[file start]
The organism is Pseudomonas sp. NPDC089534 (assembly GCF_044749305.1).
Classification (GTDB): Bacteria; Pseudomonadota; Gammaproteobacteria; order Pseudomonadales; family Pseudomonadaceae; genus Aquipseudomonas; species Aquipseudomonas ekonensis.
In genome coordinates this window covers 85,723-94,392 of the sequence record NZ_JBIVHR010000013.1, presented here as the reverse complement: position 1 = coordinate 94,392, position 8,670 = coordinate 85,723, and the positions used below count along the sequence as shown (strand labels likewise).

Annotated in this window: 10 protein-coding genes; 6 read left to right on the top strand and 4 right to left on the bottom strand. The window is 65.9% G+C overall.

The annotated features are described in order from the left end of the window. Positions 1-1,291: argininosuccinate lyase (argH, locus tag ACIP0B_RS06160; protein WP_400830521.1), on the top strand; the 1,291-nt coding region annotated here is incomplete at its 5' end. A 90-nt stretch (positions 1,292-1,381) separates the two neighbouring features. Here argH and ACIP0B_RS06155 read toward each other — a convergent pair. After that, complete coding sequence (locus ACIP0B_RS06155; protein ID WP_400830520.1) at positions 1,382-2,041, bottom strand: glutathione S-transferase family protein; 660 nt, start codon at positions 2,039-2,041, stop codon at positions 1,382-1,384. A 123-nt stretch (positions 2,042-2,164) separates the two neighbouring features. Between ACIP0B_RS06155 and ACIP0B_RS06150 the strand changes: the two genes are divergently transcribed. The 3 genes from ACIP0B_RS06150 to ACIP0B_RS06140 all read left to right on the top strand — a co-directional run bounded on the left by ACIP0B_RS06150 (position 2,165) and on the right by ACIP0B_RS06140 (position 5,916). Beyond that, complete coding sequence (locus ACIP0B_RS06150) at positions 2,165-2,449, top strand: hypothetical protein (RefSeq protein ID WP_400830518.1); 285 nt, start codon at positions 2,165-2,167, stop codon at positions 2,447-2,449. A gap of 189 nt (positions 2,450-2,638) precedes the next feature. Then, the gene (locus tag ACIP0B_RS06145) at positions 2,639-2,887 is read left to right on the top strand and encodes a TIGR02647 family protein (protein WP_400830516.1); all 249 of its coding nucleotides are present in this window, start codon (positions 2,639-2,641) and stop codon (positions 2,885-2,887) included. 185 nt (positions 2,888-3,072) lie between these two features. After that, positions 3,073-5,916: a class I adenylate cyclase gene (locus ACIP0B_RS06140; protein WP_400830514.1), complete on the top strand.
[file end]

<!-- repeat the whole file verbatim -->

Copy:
The organism is Pseudomonas sp. NPDC089534 (assembly GCF_044749305.1).
Classification (GTDB): Bacteria; Pseudomonadota; Gammaproteobacteria; order Pseudomonadales; family Pseudomonadaceae; genus Aquipseudomonas; species Aquipseudomonas ekonensis.
In genome coordinates this window covers 85,723-94,392 of the sequence record NZ_JBIVHR010000013.1, presented here as the reverse complement: position 1 = coordinate 94,392, position 8,670 = coordinate 85,723, and the positions used below count along the sequence as shown (strand labels likewise).

Annotated in this window: 10 protein-coding genes; 6 read left to right on the top strand and 4 right to left on the bottom strand. The window is 65.9% G+C overall.

The annotated features are described in order from the left end of the window. Positions 1-1,291: argininosuccinate lyase (argH, locus tag ACIP0B_RS06160; protein WP_400830521.1), on the top strand; the 1,291-nt coding region annotated here is incomplete at its 5' end. A 90-nt stretch (positions 1,292-1,381) separates the two neighbouring features. Here argH and ACIP0B_RS06155 read toward each other — a convergent pair. After that, complete coding sequence (locus ACIP0B_RS06155; protein ID WP_400830520.1) at positions 1,382-2,041, bottom strand: glutathione S-transferase family protein; 660 nt, start codon at positions 2,039-2,041, stop codon at positions 1,382-1,384. A 123-nt stretch (positions 2,042-2,164) separates the two neighbouring features. Between ACIP0B_RS06155 and ACIP0B_RS06150 the strand changes: the two genes are divergently transcribed. The 3 genes from ACIP0B_RS06150 to ACIP0B_RS06140 all read left to right on the top strand — a co-directional run bounded on the left by ACIP0B_RS06150 (position 2,165) and on the right by ACIP0B_RS06140 (position 5,916). Beyond that, complete coding sequence (locus ACIP0B_RS06150) at positions 2,165-2,449, top strand: hypothetical protein (RefSeq protein ID WP_400830518.1); 285 nt, start codon at positions 2,165-2,167, stop codon at positions 2,447-2,449. A gap of 189 nt (positions 2,450-2,638) precedes the next feature. Then, the gene (locus tag ACIP0B_RS06145) at positions 2,639-2,887 is read left to right on the top strand and encodes a TIGR02647 family protein (protein WP_400830516.1); all 249 of its coding nucleotides are present in this window, start codon (positions 2,639-2,641) and stop codon (positions 2,885-2,887) included. 185 nt (positions 2,888-3,072) lie between these two features. After that, positions 3,073-5,916: a class I adenylate cyclase gene (locus ACIP0B_RS06140; protein WP_400830514.1), complete on the top strand.